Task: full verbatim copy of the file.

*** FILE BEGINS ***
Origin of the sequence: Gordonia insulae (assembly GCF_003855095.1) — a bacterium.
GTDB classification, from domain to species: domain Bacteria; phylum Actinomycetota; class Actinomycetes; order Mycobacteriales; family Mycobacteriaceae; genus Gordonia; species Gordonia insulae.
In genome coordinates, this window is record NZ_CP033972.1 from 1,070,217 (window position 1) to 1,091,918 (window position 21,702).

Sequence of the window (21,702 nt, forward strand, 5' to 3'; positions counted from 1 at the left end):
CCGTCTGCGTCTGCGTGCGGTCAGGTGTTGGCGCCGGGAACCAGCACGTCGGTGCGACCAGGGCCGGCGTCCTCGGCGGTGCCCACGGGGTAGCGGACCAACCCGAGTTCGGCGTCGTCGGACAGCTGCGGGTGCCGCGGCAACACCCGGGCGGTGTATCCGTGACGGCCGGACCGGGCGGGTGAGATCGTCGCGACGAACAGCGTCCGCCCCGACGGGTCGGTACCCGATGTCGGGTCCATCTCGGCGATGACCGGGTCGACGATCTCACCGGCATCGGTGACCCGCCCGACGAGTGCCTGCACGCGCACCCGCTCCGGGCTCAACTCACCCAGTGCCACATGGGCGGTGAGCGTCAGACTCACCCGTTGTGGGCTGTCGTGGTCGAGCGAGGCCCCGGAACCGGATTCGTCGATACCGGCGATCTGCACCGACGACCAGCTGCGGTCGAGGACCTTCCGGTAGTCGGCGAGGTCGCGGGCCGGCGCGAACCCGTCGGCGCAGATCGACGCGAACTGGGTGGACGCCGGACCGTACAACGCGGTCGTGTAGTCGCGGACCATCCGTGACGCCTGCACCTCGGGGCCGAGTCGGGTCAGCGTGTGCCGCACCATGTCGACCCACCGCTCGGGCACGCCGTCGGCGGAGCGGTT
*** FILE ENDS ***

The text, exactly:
Origin of the sequence: Gordonia insulae (assembly GCF_003855095.1) — a bacterium.
GTDB classification, from domain to species: domain Bacteria; phylum Actinomycetota; class Actinomycetes; order Mycobacteriales; family Mycobacteriaceae; genus Gordonia; species Gordonia insulae.
In genome coordinates, this window is record NZ_CP033972.1 from 1,070,217 (window position 1) to 1,091,918 (window position 21,702).

Sequence of the window (21,702 nt, forward strand, 5' to 3'; positions counted from 1 at the left end):
CCGTCTGCGTCTGCGTGCGGTCAGGTGTTGGCGCCGGGAACCAGCACGTCGGTGCGACCAGGGCCGGCGTCCTCGGCGGTGCCCACGGGGTAGCGGACCAACCCGAGTTCGGCGTCGTCGGACAGCTGCGGGTGCCGCGGCAACACCCGGGCGGTGTATCCGTGACGGCCGGACCGGGCGGGTGAGATCGTCGCGACGAACAGCGTCCGCCCCGACGGGTCGGTACCCGATGTCGGGTCCATCTCGGCGATGACCGGGTCGACGATCTCACCGGCATCGGTGACCCGCCCGACGAGTGCCTGCACGCGCACCCGCTCCGGGCTCAACTCACCCAGTGCCACATGGGCGGTGAGCGTCAGACTCACCCGTTGTGGGCTGTCGTGGTCGAGCGAGGCCCCGGAACCGGATTCGTCGATACCGGCGATCTGCACCGACGACCAGCTGCGGTCGAGGACCTTCCGGTAGTCGGCGAGGTCGCGGGCCGGCGCGAACCCGTCGGCGCAGATCGACGCGAACTGGGTGGACGCCGGACCGTACAACGCGGTCGTGTAGTCGCGGACCATCCGTGACGCCTGCACCTCGGGGCCGAGTCGGGTCAGCGTGTGCCGCACCATGTCGACCCACCGCTCGGGCACGCCGTCGGCGGAGCGGTT